UPDATED 03:19 EDT / SEPTEMBER 08 2016

apple-september-2016_shigeru-miyamoto NEWS

Nintendo’s shares soar after Super Mario discovers iPhone

Nintendo Co Ltd. ended up becoming a big winner after recent announcements at Apple’s event this week. An event that while focused on shiny happy iPhones, water resistant wearables and iconoclastic wireless earbuds, also gave us the news that some of the gaming pioneer’s new and not-so-old products will be coming to Apple devices.

The news that the ground-breaking augmented reality game Pokemon GO (part-owned by Nintendo) will be coming to Apple Watch and that Super Mario Run will be coming to iPod and iPhone later this year, had a profound effect on Nintendo’s share price. The company’s U.S. listed shares went up 29 percent on Wednesday to $36.32. At the same time, Apple’s shares barely moved.

According to one analyst speaking to USAToday, the confidence in Nintendo is down to people seeing the company as, “All in with mobile.”  After Pokemon Go was released Nintendo saw its share price rise dramatically, although there was some decline later when the company explained to investors that it was not the sole owner of the game. Niantic Inc. developed the game, and Niantic is part owned by Google’s parent company Alphabet and part owned by Nintendo.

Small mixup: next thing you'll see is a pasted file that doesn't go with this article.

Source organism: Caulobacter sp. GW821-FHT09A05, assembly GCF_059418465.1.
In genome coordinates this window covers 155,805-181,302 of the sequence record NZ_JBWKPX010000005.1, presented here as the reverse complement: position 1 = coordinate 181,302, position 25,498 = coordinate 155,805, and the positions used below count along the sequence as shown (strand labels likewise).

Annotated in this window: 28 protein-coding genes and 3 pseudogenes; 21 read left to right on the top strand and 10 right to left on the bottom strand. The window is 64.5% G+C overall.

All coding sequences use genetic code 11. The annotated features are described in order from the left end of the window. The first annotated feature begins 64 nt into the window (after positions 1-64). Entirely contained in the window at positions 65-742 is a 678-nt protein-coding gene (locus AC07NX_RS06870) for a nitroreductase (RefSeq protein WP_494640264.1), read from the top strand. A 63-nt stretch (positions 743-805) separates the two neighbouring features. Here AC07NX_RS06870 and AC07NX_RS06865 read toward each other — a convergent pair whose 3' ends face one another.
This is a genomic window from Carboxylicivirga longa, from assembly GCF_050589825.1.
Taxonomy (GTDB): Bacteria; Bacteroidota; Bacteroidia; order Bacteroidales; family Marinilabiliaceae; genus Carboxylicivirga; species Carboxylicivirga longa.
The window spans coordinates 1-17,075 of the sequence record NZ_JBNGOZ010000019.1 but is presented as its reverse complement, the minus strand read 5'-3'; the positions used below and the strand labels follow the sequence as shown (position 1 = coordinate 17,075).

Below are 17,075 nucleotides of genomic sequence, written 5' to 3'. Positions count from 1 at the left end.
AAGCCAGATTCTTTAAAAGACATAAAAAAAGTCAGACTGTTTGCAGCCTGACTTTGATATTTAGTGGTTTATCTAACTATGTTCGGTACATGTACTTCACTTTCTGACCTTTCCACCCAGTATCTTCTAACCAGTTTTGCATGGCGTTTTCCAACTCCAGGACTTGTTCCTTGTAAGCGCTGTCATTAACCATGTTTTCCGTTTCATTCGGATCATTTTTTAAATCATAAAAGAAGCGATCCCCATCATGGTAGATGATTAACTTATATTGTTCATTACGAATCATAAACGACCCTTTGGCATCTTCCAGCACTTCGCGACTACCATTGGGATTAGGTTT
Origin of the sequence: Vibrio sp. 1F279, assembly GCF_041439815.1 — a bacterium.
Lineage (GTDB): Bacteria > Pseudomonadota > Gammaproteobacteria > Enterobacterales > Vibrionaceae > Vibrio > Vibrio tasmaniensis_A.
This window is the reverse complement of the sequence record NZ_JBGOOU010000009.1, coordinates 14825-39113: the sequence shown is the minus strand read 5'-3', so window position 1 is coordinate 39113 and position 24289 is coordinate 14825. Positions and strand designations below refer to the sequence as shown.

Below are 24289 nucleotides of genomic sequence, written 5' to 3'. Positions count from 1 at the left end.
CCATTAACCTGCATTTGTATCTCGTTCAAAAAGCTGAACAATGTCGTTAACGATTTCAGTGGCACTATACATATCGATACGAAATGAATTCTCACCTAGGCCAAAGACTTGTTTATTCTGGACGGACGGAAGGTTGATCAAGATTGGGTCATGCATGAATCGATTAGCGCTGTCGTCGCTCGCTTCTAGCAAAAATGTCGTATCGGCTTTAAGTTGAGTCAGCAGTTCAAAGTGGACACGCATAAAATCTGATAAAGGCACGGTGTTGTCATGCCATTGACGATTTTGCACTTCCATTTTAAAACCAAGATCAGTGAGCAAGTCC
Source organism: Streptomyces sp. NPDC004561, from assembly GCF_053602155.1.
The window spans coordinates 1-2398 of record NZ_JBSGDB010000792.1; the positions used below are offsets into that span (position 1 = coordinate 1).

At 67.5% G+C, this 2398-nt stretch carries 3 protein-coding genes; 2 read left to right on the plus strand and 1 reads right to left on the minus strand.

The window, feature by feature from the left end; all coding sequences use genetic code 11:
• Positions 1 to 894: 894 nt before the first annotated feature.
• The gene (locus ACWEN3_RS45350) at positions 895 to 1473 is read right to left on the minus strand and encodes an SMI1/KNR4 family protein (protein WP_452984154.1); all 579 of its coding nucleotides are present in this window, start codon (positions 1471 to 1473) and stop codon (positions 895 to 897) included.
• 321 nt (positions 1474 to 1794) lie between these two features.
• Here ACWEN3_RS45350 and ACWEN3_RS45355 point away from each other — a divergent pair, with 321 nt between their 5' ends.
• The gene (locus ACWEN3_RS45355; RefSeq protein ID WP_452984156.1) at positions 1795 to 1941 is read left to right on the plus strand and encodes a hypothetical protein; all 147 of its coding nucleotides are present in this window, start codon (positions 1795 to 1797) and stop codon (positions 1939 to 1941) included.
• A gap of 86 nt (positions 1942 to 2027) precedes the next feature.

It’s unlikely Super Mario Run will become the explosive phenomenon that Pokemon Go became only because the latter was novel in that it melded real life with virtual reality. The craze has died down somewhat because many users simply wanted to test out AR (augmented reality).

Mario won’t outrun Pokemon

Nonetheless, the new installment of the Mario series, developed by Super Mario creator Shigeru Miyamoto, sounds highly addictive. It has been created for anyone and everyone, and can even be played with one hand, making it the either the ideal multitasking companion game or irksome public enemy – depending on your take.

Miyamoto pointed out that Super Mario Run is everyman’s game, stating, “A big point with this game is, ‘How can we make this a game that people who aren’t good at games can play the game and enjoy it?’” One hand, bad at games, don’t like games, it looks like Nintendo is hoping Super Mario Run will become another global fad, but perhaps by distilling a product to be mutually likable by anyone that product may also lose a certain amount of street cred.

Photo credit: Apple

Since you’re here …

Show your support for our mission with our one-click subscription to our YouTube channel (below). The more subscribers we have, the more YouTube will suggest relevant enterprise and emerging technology content to you. Thanks!

Support our mission:    >>>>>>  SUBSCRIBE NOW >>>>>>  to our YouTube channel.

… We’d also like to tell you about our mission and how you can help us fulfill it. SiliconANGLE Media Inc.’s business model is based on the intrinsic value of the content, not advertising. Unlike many online publications, we don’t have a paywall or run banner advertising, because we want to keep our journalism open, without influence or the need to chase traffic.The journalism, reporting and commentary on SiliconANGLE — along with live, unscripted video from our Silicon Valley studio and globe-trotting video teams at theCUBE — take a lot of hard work, time and money. Keeping the quality high requires the support of sponsors who are aligned with our vision of ad-free journalism content.

If you like the reporting, video interviews and other ad-free content here, please take a moment to check out a sample of the video content supported by our sponsors, tweet your support, and keep coming back to SiliconANGLE.